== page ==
Milwaukee Film Festival heads toward strong finish
Bayside resident Mark Metcalf is an actor who has worked in movies, TV and on the stage. He is best known for his work in "Animal House," "Buffy the Vampire Slayer" and "Seinfeld."
In addition to his work on screen, Metcalf is involved with Milwaukee Film, First Stage Children's Theater and a number of other projects, including comicwonder.com. He recently filmed an episode of the popular AMC series "Mad Men."
He also finds time to write about movies for OnMilwaukee.com. This week, Metcalf weighs in on some movies from the Milwaukee Film Festival.
Here are a few films to see on the last four days of the Milwaukee Film Festival. I have talked to several people who are seeing three a day, so you probably have some catching up to do.
"THE MILWAUKEE SHOWCASE"
6:30 p.m., Oriental Theatre
Ten films in 95 minutes. All by Milwaukee filmmakers. The shorts part of the Milwaukee Film Festival has always been one of the best attended and the most fun. The Oriental is packed to the rafters, literally, with friends and families and film lovers, and the best films by the best Milwaukee filmmakers are shown. This year, the highlight will be "Milwaukee Stories," four films by four students and friends of Running Rebels community center, each mentored one-on-one by a professional from the area. Straight talk about their lives and their hopes. Another focal point will be Ward Three, written by Natalie Mullins. It is the story of a boy abandoned to an institution because he can't communicate. After 50 years, the strange and punishing sounds he has always heard begin to sound like music. The score is by Peter Batchelder.
The films will be followed by one of the big parties of the Festival at Turner Hall. It's called Milwaukee United and will feature filmmakers, musicians and artists like Dwellephant and Reginald Baylor. And it's free.
9:30 p.m., Marcus North Shore Cinema
Sophie Okonedo was nominated for ran Oscar for her performance in Hotel Rwanda. She will get another nomination for her performance in "Skin." In South Africa, during apartheid, a child that appears to be black is born to two white parents, pro-apartheid Afrikaners. She is rejected by white society for appearing to be black and cannot find a peaceful place for herself in the black community. It is a story that asks the difficult questions about race and racism -- and about family and belonging. Sam Neill and Alice Krige play her parents.
Noon, Oriental Theatre
There aren't many chances to see the great films of the past on a big screen with superior projection and sound. "Rashomon" is one of those films and this is your chance. Akira Kurosawa made this film in 1950. It stars Toshiro Mifune, whom Marlon Brando idolized and imitated, and he had no heroes.
"Rashomon" is the story of a crime and how four different people, who were witnesses and participants, each remembers it differently. It is a beautiful study of reality and perception, and how human nature continually betrays the possibility of absolute justice.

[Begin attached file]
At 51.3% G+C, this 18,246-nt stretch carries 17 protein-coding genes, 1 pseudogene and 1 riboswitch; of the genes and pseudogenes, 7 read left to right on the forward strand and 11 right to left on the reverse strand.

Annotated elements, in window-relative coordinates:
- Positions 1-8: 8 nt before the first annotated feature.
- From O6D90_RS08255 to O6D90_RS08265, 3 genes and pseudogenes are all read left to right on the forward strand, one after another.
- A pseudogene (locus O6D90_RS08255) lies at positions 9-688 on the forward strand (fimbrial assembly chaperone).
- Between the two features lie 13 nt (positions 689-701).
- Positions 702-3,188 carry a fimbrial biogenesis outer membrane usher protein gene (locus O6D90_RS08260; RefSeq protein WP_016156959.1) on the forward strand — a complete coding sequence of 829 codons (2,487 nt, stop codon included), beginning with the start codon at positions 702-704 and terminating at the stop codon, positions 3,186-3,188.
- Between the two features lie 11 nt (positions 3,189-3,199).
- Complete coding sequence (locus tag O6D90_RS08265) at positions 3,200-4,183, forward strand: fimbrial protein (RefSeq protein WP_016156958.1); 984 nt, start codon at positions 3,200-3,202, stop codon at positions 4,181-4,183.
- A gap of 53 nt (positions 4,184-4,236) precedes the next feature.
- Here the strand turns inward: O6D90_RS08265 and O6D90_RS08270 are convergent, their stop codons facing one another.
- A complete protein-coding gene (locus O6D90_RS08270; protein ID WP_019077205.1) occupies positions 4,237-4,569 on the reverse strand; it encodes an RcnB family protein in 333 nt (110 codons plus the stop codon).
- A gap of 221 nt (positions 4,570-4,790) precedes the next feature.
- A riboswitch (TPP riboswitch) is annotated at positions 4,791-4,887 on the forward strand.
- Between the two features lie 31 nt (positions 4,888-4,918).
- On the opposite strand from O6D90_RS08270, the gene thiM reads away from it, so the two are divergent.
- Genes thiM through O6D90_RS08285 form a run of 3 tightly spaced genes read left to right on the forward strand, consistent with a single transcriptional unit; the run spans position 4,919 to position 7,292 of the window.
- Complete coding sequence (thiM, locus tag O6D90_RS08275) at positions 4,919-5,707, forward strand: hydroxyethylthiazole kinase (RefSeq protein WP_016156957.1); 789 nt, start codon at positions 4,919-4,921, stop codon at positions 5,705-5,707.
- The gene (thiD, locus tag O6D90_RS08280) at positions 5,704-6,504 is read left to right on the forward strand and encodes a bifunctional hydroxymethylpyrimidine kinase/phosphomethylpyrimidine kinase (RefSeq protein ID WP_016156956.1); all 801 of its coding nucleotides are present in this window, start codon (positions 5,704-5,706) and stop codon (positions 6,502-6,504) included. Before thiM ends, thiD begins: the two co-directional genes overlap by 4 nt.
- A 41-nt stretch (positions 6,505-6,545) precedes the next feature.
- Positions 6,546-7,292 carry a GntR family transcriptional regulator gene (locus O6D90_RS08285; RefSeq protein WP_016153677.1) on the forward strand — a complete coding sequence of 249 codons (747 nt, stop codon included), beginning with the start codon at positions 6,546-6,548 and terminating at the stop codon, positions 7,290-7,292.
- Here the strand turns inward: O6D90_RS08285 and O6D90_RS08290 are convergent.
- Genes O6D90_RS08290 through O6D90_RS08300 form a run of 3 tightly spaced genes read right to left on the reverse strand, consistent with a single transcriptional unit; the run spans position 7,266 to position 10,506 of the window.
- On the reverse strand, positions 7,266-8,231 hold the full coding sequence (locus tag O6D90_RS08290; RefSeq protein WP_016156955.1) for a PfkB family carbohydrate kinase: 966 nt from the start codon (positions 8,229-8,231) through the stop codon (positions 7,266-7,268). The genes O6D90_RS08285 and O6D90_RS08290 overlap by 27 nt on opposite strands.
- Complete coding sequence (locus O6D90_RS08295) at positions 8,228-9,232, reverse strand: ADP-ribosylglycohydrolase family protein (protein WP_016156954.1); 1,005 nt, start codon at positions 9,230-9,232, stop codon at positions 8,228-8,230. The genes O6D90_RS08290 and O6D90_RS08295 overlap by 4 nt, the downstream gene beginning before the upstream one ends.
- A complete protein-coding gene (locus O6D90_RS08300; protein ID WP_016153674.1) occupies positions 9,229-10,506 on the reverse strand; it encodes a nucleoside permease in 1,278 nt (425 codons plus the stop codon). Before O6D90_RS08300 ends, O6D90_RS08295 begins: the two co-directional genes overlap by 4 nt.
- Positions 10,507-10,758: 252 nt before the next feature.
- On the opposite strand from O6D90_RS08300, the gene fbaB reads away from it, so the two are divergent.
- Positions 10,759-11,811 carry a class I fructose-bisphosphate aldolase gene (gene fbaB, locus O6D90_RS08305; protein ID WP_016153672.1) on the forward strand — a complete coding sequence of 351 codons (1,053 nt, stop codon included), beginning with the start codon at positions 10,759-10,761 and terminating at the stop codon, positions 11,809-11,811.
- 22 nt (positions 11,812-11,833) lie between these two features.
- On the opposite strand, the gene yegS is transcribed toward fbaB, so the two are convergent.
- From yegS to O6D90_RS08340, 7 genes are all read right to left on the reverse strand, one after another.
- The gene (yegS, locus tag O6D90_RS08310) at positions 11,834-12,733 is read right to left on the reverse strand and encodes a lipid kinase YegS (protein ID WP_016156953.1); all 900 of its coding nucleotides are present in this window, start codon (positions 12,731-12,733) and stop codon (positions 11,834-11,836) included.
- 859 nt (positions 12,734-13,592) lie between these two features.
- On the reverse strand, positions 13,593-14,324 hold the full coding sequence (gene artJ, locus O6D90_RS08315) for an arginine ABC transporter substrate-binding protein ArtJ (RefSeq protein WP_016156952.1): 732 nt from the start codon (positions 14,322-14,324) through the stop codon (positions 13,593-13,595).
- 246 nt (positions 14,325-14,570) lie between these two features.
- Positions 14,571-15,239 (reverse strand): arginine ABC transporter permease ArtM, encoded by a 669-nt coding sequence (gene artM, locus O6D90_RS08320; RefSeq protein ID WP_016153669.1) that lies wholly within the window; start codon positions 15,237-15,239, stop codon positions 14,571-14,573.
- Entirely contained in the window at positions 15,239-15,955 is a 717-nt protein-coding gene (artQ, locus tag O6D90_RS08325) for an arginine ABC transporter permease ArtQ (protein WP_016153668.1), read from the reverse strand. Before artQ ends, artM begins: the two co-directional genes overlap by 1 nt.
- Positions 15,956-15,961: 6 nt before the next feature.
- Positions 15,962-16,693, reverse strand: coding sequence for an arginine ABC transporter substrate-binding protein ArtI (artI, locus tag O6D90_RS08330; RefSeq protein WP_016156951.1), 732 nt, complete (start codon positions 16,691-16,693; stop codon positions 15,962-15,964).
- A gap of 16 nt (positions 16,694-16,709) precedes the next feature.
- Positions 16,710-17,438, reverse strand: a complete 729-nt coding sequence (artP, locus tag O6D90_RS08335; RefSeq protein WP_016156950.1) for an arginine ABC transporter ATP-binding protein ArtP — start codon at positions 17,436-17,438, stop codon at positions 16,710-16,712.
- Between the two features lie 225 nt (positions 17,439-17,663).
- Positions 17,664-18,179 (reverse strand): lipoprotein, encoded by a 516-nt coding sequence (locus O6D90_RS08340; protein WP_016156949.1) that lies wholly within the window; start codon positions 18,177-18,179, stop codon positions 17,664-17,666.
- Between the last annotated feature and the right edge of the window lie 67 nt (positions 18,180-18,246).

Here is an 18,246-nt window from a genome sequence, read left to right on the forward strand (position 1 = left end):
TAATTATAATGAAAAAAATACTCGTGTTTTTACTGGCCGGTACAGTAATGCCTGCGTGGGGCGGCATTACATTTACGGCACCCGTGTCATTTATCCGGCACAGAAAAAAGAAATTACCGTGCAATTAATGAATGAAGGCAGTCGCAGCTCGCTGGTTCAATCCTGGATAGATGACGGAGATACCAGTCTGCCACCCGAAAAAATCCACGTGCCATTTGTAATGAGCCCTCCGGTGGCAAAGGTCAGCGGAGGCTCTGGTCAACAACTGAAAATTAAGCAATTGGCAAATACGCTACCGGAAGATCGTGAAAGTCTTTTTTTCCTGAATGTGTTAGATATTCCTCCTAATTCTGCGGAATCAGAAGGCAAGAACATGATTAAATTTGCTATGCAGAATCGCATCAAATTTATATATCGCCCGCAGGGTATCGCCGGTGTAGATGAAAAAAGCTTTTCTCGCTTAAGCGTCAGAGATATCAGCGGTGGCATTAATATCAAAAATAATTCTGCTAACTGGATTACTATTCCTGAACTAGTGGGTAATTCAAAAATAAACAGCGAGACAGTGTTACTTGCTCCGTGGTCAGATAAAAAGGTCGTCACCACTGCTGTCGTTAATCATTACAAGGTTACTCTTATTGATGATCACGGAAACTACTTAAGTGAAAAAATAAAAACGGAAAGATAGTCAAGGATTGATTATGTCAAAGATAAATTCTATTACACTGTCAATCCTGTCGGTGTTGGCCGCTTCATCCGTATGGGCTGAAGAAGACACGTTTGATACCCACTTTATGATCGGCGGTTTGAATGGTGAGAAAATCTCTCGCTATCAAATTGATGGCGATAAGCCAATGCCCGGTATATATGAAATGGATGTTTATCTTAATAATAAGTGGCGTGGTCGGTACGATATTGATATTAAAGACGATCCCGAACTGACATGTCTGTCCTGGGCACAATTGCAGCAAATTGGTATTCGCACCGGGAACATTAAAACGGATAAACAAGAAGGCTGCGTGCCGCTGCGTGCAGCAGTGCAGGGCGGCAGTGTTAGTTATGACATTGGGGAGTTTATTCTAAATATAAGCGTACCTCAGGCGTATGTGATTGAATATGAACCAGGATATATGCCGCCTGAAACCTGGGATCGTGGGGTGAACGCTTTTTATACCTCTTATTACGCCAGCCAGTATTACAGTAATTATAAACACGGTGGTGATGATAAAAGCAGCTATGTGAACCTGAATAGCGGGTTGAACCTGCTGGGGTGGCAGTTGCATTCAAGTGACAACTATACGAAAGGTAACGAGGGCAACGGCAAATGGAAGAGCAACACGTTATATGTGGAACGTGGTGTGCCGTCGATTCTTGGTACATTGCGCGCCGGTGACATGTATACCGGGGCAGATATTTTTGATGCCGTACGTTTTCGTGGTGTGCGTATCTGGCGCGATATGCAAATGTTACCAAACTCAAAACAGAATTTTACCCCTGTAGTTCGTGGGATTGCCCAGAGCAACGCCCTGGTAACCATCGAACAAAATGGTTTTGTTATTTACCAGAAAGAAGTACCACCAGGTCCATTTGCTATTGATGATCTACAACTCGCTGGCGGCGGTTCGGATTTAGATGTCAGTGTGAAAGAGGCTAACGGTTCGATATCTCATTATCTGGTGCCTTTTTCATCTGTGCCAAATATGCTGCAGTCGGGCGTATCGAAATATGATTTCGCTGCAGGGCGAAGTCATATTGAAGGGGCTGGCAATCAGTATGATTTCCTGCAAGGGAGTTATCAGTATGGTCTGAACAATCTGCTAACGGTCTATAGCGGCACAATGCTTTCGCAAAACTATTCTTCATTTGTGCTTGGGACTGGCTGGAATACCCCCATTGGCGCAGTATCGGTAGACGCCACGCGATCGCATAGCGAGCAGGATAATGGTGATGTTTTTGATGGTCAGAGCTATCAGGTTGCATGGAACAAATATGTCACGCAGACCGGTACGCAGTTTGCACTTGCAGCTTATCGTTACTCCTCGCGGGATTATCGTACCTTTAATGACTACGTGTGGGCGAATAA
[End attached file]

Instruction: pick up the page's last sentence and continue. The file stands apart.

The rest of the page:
William Shatner's Gonzo Ballet
7 p.m., Oriental Theatre
Last chance to see how the Milwaukee Ballet and Milwaukee filmmakers Andrew Swant and Bobby Ciraldo reveal the man behind the myth of William Shatner.
"The Milwaukee Show"
5 p.m., Oriental Theatre
More Milwaukee films by Milwaukee filmmakers. These six are the best of the best. Milwaukee has a lot to be proud of and these filmmakers are right up there. I have been saying for years that if the talent that lives here would stay here, and if the community would support it, then the real, strong, true voice of the upper Midwest could be heard everywhere. This year, with these films, I'm beginning to think I may have been right.
2:30 p.m., North Shore Cinema
If you didn't see Modus Operandi last weekend, see it this time. Or, if you saw it last weekend, see again. You'll want to be able to say you saw the first Frankie Latina movie and maybe even met him. Someday, you will want to tell stories about that moment. If you miss him at the Festival, catch him at the Lemon Lounge on Oakland Avenue before he heads to Hollywood and the AFI Film Festival. The film has violence, sex, drugs and rock & roll, and it's funny - what more can anyone ask for in Friday night movie?
"Precious: Based on the Novel "Push" by Sapphire"
6:30 p.m., Marcus North Shore Cinema; 7:30 p.m., Oriental Theatre
It's Closing Night, and they saved the best for last. Oprah Winfrey and Tyler Perry are executive producers of "Precious," the story of a 16-year-old African-American girl who can neither read nor write, lives in the projects, is abused by her mother and pregnant for the second time by her father and is taunted mercilessly by everyone around her.
But she manages to find that tiny bit of pride hidden deep within her and with the help of an inspirational teacher, she begins to grow a sense of self-determination and hope. Sometimes, from out of nowhere, the most surprising, enlightening, and inspiring thing can happen. This is it. Don't miss it.
For next year, recommed films at the Rosebud, Times and, possibly, a Marcus theater in the western suburbs. I would definitely attend.
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